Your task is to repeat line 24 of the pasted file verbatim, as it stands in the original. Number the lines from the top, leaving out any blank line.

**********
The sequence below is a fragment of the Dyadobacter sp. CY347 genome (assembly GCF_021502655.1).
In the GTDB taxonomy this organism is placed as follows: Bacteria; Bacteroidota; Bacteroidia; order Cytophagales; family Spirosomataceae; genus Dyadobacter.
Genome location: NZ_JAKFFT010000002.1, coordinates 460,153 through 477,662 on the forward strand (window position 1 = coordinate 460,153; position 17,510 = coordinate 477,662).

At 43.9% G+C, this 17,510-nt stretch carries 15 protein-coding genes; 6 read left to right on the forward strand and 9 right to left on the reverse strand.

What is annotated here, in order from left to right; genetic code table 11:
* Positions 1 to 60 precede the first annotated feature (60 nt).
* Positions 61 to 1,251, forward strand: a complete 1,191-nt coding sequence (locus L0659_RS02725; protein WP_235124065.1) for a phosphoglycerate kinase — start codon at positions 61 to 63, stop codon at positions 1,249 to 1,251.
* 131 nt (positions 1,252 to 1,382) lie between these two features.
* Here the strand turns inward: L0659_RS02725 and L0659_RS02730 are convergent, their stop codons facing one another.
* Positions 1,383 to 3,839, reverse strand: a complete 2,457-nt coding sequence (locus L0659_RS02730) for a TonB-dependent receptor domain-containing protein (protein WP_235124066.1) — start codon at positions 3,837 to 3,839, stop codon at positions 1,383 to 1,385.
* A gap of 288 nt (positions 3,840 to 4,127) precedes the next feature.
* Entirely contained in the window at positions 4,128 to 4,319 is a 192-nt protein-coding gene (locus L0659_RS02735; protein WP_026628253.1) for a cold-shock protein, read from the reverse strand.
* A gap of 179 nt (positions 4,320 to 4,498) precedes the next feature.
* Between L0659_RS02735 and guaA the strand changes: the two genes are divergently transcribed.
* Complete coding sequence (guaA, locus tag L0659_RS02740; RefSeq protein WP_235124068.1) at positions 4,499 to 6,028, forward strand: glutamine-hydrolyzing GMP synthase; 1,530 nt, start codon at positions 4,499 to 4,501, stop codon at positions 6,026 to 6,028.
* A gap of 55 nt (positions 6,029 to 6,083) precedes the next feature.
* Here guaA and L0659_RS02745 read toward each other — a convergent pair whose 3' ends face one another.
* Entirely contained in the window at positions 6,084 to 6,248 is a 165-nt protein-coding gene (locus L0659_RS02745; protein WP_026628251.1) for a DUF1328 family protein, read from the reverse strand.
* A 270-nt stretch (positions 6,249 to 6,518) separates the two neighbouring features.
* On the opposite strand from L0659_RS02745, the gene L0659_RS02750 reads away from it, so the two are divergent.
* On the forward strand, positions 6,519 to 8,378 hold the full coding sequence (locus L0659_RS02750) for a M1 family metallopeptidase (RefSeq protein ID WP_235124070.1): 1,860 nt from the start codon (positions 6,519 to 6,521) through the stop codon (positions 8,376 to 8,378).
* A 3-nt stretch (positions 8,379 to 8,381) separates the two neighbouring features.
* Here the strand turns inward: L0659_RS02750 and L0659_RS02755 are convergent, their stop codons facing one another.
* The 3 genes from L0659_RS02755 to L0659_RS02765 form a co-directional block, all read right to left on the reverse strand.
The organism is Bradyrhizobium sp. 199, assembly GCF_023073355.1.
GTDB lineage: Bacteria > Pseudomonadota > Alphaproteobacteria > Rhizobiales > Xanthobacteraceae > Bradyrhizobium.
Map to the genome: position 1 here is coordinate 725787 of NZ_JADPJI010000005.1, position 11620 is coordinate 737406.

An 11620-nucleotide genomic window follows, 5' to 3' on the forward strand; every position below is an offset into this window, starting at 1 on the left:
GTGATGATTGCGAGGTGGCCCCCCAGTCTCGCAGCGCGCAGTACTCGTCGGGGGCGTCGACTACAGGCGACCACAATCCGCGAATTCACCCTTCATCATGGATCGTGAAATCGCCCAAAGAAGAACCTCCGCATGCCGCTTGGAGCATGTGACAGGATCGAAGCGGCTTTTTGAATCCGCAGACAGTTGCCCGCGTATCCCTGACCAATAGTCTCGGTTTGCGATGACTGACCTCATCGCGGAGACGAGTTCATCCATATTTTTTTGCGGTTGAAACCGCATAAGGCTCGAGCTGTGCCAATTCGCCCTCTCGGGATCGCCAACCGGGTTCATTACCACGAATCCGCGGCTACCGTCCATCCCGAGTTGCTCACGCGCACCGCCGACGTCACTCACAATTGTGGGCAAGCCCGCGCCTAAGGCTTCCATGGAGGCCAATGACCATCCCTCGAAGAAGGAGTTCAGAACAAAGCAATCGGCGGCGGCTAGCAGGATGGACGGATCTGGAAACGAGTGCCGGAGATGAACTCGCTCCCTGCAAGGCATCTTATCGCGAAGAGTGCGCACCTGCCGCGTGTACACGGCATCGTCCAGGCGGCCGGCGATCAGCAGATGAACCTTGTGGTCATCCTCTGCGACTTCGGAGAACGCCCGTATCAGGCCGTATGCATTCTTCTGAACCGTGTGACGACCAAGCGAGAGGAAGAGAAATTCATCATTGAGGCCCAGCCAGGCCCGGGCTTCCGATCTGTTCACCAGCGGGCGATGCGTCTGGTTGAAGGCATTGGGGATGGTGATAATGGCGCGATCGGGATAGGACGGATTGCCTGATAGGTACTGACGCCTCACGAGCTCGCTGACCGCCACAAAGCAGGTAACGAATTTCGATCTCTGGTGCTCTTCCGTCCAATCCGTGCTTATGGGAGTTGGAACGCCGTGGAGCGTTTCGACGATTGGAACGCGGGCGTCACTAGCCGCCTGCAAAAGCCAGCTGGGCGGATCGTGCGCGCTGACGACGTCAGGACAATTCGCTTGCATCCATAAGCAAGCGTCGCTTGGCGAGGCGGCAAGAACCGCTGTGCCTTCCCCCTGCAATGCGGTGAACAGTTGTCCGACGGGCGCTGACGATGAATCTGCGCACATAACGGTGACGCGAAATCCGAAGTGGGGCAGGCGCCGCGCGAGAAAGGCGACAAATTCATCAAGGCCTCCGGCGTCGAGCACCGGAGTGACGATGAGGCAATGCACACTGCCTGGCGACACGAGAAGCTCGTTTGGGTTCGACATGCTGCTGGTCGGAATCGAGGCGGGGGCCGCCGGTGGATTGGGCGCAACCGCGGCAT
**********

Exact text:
* The 3 genes from L0659_RS02755 to L0659_RS02765 form a co-directional block, all read right to left on the reverse strand.